Sketches from London: “Where are you from?” as Microaggression

I read ‘“No, I meant where are you really from?” on being black and German‘ by Ella Achola the other day. It’s a post from August 2014 that did the rounds again on my Twitter feeds and that remains much relevant. She rightly points out that the question “where are you really from?” is a micro-agression.

This is an experience I have had many times whilst living in the UK. I am surprised that a fully multicultural city such as London can still be a place where this kind of attitudes are prevalent. It tends to happen to me and other Mexican friends in London that we are often asked “where are you from?” as a non-sequitur to something we asked or said.

At the airport the other day en route to a conference a white British academic I struck casual conversation with while queuing insisted on asking me where I was really from in response to a conversation about literary festivals, and insisted after I answered I lived in South London. “No, where are you really from? Colombia? Mexico?”, this person with a professorship insisted on asking me. It ended up exasperating me: “seriously, why is knowing where I was born so important for you?” “I want to place your accent”, she told me.

It’s not that I mind saying where I’m really from, I am proud of my background, of being of dual citizenship. I am also aware I do have an accent, but I am now acutely sensitive to being asked this question when it has nothing to do with the conversation one is having. It’s as if one had not been understood, as if one’s accent and appearance obliterated any possibility of meaningful engagement beyond the placement of the Other as an Other.

I have a very good friend with whom I go to gigs frequently. Last night, standing in the crowd at Koko, my friend started feeling uncomfortable as he was aware that two white guys were talking about him and making gestures about him, standing way too close to him, even for a mosh pit crowd before the gig started. The conversation that ensued was like this:

Me: “Hey, you alright? This is gonna be good, yeah?”

Bloke 1: “Where are you guys from?”

Me: “Why, I live in South London and he lives in East London. You?”

[Bloke 2 laughs]

Bloke 1: “No, really, where are you from?”

Me: [exasperated]. “We are originally from Mexico but we live here in London. And you?”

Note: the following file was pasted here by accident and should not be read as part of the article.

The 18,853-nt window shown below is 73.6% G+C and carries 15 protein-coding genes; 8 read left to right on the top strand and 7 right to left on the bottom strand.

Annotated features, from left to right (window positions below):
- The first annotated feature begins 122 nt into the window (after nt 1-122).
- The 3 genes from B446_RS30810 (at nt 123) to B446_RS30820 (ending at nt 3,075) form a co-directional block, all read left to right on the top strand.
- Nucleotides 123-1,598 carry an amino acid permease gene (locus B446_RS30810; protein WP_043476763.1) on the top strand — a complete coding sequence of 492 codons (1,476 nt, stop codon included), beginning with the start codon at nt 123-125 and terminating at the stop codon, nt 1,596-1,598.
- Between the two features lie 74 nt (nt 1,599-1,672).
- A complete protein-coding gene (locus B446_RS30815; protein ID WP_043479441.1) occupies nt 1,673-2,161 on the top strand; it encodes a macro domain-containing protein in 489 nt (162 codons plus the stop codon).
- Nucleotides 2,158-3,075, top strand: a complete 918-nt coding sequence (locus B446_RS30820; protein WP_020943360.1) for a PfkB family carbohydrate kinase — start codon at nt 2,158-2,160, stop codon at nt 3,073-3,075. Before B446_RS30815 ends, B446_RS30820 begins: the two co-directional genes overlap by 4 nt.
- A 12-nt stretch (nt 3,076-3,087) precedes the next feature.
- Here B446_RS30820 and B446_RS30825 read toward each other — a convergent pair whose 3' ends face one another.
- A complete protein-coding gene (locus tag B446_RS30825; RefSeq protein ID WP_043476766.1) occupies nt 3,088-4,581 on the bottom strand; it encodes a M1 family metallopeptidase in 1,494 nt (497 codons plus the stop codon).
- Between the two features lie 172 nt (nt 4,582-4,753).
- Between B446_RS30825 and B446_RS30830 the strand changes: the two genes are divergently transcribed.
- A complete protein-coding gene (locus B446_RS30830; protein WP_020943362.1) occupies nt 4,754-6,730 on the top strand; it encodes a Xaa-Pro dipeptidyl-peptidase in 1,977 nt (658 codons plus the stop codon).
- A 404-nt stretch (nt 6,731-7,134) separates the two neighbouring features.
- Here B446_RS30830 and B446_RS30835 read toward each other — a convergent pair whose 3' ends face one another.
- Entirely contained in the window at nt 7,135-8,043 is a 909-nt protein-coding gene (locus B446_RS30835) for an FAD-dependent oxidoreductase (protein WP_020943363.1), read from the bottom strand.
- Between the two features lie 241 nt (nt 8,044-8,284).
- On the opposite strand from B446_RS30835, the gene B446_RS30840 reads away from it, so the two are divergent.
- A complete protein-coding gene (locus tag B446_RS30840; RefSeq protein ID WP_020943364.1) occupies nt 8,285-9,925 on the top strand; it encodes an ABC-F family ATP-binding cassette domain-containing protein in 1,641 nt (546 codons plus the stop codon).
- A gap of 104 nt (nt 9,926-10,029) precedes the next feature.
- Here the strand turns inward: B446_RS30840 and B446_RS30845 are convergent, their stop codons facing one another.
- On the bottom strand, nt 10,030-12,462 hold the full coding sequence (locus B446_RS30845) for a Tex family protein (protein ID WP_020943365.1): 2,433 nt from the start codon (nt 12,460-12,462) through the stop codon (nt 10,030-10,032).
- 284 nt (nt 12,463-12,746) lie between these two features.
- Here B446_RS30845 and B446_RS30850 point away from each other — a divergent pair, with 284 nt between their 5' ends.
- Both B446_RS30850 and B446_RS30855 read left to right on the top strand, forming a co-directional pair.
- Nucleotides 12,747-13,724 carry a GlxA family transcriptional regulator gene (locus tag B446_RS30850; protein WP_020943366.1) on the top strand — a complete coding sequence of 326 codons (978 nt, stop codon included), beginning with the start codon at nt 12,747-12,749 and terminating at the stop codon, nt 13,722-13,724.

Bloke 1: “I’m from Surrey, mate”.

Me: “I see, so, do you live in London?”

[Bloke 2 laughs]

Bloke 1 [laughing]: “No…”

Me: “Well, welcome to London, mate. I hope you guys enjoy the gig”.


It is, frankly, exhausting.

It’s not the question that’s necessarly an issue. It’s the non-sequitur.

I insist it’s not about the question per se; it’s the obsession with figuring out where someone is really from, a question that makes us feel like we cannot possibly be from here, and that no matter what we may be saying, no matter what we may have in common in terms of context at a given time, it is our otherness that takes centre stage, urging a pressing need to solve the mystery of provenance, of origin. Where do these aliens come from? Anyway, that’s how it feels.

So next time you meet someone who in your opinion does not appear to be from where you come from (whatever that means), wait before you get to know them better before you drop that bomb of a question. It is loaded, and it is indeed aggressive as it emphasises difference and exclusion, even if you mean it in good faith. If you don’t know them and they ask you, say, “do you take sugar?”, or “do you work in finance?”, or “would you like another drink?”, or “what’s your reading of Kant’s categorical imperative?”, whatever, never, ever, answer that non-sequitur of a question out of the blue: “where are you from?”. Think of what people are telling you, not of where they can possibly ‘be from’. Please.

The fact I have taken the time to blog about it will tell you all you need to know about how fed up I am with being asked the same thing out of context again and again.

This is my home, mate. It’s yours too…









Don’t Walk Away: The Aporetics of Information in the Age of Twitter Overload

“The Oxford English Dictionary includes two forms of the word: the adjective “aporetic”, which it defines as “to be at a loss”, “impassable”, and “inclined to doubt, or to raise objections”; and the noun form “aporia”, which it defines as the “state of the aporetic” and “a perplexity or difficulty”.”

– from the Wikipedia entry for ‘Aporia’

Like you, I’ve read the news today.

One immediately wants to write something. One also feels lost for words. We used to be, as humanity, ‘lost for words’ when facing something unspeakable, because it had not been said before. There were no words for it because it exceeded the limits of our understanding, of current and previous systems of belief. That for which we had no words for was unknown and unknowable. And now, words flow. Please bear with me.